Afghan woman judge recounts ‘terror’ before fleeing to Ireland
An Afghan woman judge who has been brought to safety in Ireland has recounted how she saw “people running in terror” from her courthouse building as the Taliban approached during their takeover of the country.
Ireland has granted refugee status to 11 women judges and their families, three of whom have already arrived in the State.
One judge, who has not been named to protect her extended family in Afghanistan, described hugging her three children on the morning of what would become her last day in court and leaving them in the care of her mother, fearing she might never see them again.
She continued her judicial duties in spite of the Taliban approach and pleas from her husband and mother, until court security told her they were expecting the Taliban to imminently enter the courthouse, at which point she fled with other judges and court staff.
“I had to live in hiding. Not only me but all my colleagues were in my situation. When a colleague’s cell phone was off, I was worried that she might have fallen into the hands of the Taliban and maybe the Taliban killed her,” she said.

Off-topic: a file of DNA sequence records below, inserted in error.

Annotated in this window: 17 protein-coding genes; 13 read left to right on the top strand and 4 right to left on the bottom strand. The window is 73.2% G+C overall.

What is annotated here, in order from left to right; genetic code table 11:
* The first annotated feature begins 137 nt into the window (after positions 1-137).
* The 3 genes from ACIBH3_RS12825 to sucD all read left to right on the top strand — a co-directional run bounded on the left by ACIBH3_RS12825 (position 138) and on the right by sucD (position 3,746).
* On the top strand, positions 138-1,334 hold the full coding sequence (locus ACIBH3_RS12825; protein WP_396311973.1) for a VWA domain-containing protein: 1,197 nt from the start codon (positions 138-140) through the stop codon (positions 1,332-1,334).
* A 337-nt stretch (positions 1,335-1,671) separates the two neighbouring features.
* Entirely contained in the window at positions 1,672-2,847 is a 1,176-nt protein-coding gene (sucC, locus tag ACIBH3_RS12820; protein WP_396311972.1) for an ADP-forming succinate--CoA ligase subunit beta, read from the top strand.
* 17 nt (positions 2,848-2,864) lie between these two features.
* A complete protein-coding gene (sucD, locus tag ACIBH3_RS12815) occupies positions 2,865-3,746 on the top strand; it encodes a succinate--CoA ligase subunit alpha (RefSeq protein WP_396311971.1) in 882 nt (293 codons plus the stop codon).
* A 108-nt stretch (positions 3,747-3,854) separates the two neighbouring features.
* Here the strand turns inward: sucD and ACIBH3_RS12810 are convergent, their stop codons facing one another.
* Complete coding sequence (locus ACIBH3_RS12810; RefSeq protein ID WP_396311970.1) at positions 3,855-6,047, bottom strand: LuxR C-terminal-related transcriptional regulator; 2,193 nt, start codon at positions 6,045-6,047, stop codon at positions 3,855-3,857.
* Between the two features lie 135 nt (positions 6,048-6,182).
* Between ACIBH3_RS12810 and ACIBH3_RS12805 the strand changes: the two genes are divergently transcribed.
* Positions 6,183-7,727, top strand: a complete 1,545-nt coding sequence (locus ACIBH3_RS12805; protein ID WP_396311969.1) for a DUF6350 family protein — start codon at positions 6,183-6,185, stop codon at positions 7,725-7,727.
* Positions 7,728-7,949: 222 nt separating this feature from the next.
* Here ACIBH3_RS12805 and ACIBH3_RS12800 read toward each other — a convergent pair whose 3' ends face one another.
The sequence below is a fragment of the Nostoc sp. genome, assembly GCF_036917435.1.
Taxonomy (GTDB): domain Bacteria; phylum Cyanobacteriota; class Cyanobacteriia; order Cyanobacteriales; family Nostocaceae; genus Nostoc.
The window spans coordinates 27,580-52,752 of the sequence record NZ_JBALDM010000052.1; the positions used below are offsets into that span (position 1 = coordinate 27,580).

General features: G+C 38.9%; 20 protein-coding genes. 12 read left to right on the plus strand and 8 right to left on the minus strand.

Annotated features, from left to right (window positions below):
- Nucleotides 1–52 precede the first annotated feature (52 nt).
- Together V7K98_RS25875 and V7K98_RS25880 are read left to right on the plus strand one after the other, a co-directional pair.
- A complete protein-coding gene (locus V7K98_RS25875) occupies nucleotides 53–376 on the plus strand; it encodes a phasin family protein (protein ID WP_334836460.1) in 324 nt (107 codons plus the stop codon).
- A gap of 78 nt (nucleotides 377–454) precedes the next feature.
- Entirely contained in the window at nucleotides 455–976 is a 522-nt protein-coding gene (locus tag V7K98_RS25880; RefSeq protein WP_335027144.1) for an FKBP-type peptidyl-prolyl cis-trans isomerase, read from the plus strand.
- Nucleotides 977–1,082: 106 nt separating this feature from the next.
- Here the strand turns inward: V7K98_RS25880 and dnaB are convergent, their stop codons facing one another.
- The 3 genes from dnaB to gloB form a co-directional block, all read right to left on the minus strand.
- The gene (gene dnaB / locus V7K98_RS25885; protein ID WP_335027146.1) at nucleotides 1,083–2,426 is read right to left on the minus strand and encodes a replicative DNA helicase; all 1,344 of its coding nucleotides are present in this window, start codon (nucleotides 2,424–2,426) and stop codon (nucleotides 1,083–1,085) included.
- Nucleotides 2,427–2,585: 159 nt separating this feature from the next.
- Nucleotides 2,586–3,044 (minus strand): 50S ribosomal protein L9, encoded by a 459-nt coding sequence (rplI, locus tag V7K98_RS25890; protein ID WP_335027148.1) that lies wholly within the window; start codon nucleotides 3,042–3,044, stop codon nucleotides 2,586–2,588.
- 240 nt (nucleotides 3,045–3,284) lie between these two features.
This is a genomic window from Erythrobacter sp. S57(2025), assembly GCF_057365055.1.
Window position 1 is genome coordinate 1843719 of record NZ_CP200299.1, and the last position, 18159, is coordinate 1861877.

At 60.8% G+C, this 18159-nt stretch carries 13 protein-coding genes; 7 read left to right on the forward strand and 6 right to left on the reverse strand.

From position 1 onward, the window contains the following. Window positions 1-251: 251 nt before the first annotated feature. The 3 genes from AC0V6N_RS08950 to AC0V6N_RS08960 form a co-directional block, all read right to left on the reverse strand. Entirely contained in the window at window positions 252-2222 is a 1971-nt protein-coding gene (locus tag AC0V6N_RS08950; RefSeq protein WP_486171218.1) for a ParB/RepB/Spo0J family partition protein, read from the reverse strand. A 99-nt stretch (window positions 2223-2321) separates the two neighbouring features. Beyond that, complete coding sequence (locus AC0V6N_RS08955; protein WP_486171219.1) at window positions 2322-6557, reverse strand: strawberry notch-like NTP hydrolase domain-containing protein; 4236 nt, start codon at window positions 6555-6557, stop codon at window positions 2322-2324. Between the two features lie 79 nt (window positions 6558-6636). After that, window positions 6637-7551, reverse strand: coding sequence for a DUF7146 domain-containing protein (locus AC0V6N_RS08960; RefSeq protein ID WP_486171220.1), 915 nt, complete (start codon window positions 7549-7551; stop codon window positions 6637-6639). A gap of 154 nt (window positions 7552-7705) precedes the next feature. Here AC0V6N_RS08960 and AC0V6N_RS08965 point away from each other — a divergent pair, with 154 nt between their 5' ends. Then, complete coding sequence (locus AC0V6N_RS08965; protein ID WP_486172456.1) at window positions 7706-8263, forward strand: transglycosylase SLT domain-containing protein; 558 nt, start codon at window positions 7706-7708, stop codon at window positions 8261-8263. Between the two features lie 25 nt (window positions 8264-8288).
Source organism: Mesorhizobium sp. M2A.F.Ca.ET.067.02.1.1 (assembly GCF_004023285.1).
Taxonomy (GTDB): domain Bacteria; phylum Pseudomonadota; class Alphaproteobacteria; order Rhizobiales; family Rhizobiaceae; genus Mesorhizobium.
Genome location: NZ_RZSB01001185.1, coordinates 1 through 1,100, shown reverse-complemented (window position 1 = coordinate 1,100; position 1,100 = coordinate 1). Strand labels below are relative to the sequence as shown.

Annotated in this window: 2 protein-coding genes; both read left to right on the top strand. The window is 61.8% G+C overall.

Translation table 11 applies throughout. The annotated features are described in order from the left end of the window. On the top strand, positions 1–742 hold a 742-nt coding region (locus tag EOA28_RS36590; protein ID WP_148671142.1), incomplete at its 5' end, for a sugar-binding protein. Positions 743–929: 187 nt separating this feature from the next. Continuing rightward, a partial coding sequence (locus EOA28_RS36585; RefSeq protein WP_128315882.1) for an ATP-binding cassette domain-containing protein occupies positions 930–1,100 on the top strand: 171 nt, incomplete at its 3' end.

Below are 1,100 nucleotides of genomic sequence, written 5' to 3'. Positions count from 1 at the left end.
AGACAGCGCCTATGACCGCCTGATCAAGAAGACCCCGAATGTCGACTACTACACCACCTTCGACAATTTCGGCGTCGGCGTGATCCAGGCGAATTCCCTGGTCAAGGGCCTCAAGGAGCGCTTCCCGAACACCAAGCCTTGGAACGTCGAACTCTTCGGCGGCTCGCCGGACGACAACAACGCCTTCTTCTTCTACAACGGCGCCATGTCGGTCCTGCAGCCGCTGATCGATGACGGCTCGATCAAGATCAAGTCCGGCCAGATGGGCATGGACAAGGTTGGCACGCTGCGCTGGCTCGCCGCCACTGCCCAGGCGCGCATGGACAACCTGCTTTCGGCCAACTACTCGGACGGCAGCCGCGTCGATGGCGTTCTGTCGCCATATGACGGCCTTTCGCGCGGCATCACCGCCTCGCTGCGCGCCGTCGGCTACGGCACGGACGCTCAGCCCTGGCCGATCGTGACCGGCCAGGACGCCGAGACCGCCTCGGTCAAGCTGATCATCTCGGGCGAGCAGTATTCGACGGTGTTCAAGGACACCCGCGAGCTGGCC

“I was just breathing, but in fact I had become a corpse, seeing the whole world in darkness.”
A coalition of the Association of Judges of Ireland (AJI), The Bar of Ireland, the Law Society of Ireland, the International Association of Women Judges (IAWJ) and Irish Rule of Law International (IRLI) is continuing to appeal for support from the Irish legal community.
Funding for food, housing, healthcare and other costs “is now an urgent priority” and donations can be made online. A dedicated form has been set up for pledges and offers of accommodation. Another form seeks offers and pledges of social, personal and collegiate support.